This is not a particularly remarkable notion. Paul argues that, "Ever since the creation of the world His invisible nature, namely, His eternal power and deity, has been clearly perceived in the things that have been made." (Romans 1:20) God has revealed Himself to man through miracles, prophecies, and in the most profound way through His Son. God created and upholds the universe. Romans 8 even suggests that the creation itself is "groaning" from the spiritual fall of Adam. The whole spirit of Scripture speaks to the fact that, while the physical universe is distinctive, it is little more than a subset of the larger reality. It is the fallen state of man which prevents him from grasping or acting upon the implications of the manifestation of the metaphysical within the physical. Nevertheless, the information is there and all men have access to at least some of it.
Aside from the various questions of natural revelation, the phenomenon of Scriptural revelation is an interesting case in point. God's word concerning His unseen nature and prescriptive laws is continually attested to in real space time by physical activity. Thus Acts 2:22 says "Jesus of Nazareth, a man attested to you by God with mighty works and wonders and signs which God did through Him in your midst, as you yourselves know . . ." It is because of the acceptance of this as real evidence, real testable information concerning the metaphysical, that we can speak of a science of theology.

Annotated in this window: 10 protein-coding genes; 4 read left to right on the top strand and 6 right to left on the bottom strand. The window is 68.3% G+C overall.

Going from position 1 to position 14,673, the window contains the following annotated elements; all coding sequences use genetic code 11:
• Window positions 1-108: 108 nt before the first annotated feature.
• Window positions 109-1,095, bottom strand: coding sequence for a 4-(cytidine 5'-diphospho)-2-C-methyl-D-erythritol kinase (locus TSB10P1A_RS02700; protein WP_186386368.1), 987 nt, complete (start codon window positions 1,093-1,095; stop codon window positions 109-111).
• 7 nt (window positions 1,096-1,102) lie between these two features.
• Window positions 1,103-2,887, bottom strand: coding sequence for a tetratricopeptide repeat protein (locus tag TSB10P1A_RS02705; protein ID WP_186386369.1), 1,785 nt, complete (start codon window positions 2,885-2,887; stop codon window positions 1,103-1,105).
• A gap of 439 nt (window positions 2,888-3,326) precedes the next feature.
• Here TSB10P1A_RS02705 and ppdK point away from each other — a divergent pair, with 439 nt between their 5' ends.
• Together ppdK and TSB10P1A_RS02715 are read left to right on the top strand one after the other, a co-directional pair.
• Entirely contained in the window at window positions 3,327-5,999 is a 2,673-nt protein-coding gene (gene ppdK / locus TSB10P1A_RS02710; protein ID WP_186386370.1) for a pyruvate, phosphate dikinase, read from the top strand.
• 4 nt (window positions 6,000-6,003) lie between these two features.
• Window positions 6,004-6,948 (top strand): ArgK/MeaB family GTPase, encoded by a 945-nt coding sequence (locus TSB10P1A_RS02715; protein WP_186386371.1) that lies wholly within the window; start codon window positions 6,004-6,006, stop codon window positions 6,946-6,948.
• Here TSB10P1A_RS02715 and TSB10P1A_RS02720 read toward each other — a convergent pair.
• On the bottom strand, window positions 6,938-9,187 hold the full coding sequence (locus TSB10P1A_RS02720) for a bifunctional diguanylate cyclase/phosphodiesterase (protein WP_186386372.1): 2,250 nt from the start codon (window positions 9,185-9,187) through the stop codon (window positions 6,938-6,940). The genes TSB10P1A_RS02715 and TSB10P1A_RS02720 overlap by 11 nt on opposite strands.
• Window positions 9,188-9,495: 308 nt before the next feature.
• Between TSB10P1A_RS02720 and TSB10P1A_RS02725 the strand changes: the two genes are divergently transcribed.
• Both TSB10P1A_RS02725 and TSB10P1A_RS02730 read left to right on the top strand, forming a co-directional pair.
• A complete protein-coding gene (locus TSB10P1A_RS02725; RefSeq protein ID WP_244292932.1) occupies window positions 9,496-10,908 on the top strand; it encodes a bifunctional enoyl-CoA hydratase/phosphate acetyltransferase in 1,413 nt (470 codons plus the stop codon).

Science is a general methodology composed of topic specific
particular methodologies. It is directed towards an understanding
of all reality, but due to its unique nature its point of access is
physical reality. The Biblical restriction on knowing is not defined
by the nature of science, it is defined by the nature of fallen man.
Man can know his purpose. He can know what is right or wrong.
He can know the metaphysical, at least in part. He chooses not to
by rejecting God. Thus, while man resists the knowledge and
understanding of all of reality, to the extent that the increment of
understanding that science could ideally yield would serve to
improve the conditions of mankind, the Christian working as a
scientist stands as a unique channel for that aspect of God's love.
It is with these qualifications that Porter's quotation of Tolstoy's
remark can be repeated, "The highest wisdom has but one science,
the science of the whole, the science explaining the Creation and
man's place in it."
1Sir George Porter, "The Relevance of Science," Journal of the American Scientific Affiliation, vol. 28 (1),1976, pp. 2-3.
2B.F. Skinner, Beyond Freedom and Dignity, New York (Bantam Books). 197 1, pp. 1-23.
3Colin Brown, Philosophy and the Christian Faith, Chicago (InterVarsity Press), 1969.
4 Francis A. Schaeffer, The God Who is There, Chicago (InterVarsity Press), 1968, p. 13.
5Jerry D. Albert, "Man Without God, Groping for a Purpose," Journal of the American Scientific Affiliation, vol, 28 (1), 1976, p. 3.